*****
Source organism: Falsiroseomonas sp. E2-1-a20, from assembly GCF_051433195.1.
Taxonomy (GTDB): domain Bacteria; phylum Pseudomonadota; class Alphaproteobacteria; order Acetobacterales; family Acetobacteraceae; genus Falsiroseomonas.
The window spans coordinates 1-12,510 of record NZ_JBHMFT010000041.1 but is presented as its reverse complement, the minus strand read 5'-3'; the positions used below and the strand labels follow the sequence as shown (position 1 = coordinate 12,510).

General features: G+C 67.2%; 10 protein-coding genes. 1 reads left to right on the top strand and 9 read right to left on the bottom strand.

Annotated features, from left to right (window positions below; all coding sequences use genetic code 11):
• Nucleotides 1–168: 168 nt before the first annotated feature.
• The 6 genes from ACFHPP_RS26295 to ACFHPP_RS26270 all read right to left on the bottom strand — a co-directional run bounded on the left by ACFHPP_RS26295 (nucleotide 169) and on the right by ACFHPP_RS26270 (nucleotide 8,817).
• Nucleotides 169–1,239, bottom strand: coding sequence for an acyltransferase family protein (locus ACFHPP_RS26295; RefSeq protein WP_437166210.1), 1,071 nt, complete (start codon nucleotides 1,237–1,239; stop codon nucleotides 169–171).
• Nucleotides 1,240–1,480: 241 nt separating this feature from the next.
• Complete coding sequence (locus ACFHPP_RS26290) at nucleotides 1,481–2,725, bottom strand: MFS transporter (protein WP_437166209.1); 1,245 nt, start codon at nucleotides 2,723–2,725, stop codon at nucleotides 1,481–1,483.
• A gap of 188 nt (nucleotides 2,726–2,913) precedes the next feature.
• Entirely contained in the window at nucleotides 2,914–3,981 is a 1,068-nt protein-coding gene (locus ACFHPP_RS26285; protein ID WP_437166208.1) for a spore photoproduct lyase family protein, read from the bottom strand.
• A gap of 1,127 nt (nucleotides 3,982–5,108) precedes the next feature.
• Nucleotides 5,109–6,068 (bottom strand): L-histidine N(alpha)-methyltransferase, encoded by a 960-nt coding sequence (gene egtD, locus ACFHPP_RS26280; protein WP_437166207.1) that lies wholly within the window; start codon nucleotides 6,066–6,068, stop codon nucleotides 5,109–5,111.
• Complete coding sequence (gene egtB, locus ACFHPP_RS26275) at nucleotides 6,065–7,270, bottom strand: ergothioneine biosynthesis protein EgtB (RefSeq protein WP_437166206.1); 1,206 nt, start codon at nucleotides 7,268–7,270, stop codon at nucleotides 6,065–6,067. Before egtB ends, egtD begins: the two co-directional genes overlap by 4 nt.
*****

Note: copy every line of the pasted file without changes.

Source organism: Falsiroseomonas sp. E2-1-a20, from assembly GCF_051433195.1.
Taxonomy (GTDB): domain Bacteria; phylum Pseudomonadota; class Alphaproteobacteria; order Acetobacterales; family Acetobacteraceae; genus Falsiroseomonas.
The window spans coordinates 1-12,510 of record NZ_JBHMFT010000041.1 but is presented as its reverse complement, the minus strand read 5'-3'; the positions used below and the strand labels follow the sequence as shown (position 1 = coordinate 12,510).

General features: G+C 67.2%; 10 protein-coding genes. 1 reads left to right on the top strand and 9 read right to left on the bottom strand.

Annotated features, from left to right (window positions below; all coding sequences use genetic code 11):
• Nucleotides 1–168: 168 nt before the first annotated feature.
• The 6 genes from ACFHPP_RS26295 to ACFHPP_RS26270 all read right to left on the bottom strand — a co-directional run bounded on the left by ACFHPP_RS26295 (nucleotide 169) and on the right by ACFHPP_RS26270 (nucleotide 8,817).
• Nucleotides 169–1,239, bottom strand: coding sequence for an acyltransferase family protein (locus ACFHPP_RS26295; RefSeq protein WP_437166210.1), 1,071 nt, complete (start codon nucleotides 1,237–1,239; stop codon nucleotides 169–171).
• Nucleotides 1,240–1,480: 241 nt separating this feature from the next.
• Complete coding sequence (locus ACFHPP_RS26290) at nucleotides 1,481–2,725, bottom strand: MFS transporter (protein WP_437166209.1); 1,245 nt, start codon at nucleotides 2,723–2,725, stop codon at nucleotides 1,481–1,483.
• A gap of 188 nt (nucleotides 2,726–2,913) precedes the next feature.
• Entirely contained in the window at nucleotides 2,914–3,981 is a 1,068-nt protein-coding gene (locus ACFHPP_RS26285; protein ID WP_437166208.1) for a spore photoproduct lyase family protein, read from the bottom strand.
• A gap of 1,127 nt (nucleotides 3,982–5,108) precedes the next feature.
• Nucleotides 5,109–6,068 (bottom strand): L-histidine N(alpha)-methyltransferase, encoded by a 960-nt coding sequence (gene egtD, locus ACFHPP_RS26280; protein WP_437166207.1) that lies wholly within the window; start codon nucleotides 6,066–6,068, stop codon nucleotides 5,109–5,111.
• Complete coding sequence (gene egtB, locus ACFHPP_RS26275) at nucleotides 6,065–7,270, bottom strand: ergothioneine biosynthesis protein EgtB (RefSeq protein WP_437166206.1); 1,206 nt, start codon at nucleotides 7,268–7,270, stop codon at nucleotides 6,065–6,067. Before egtB ends, egtD begins: the two co-directional genes overlap by 4 nt.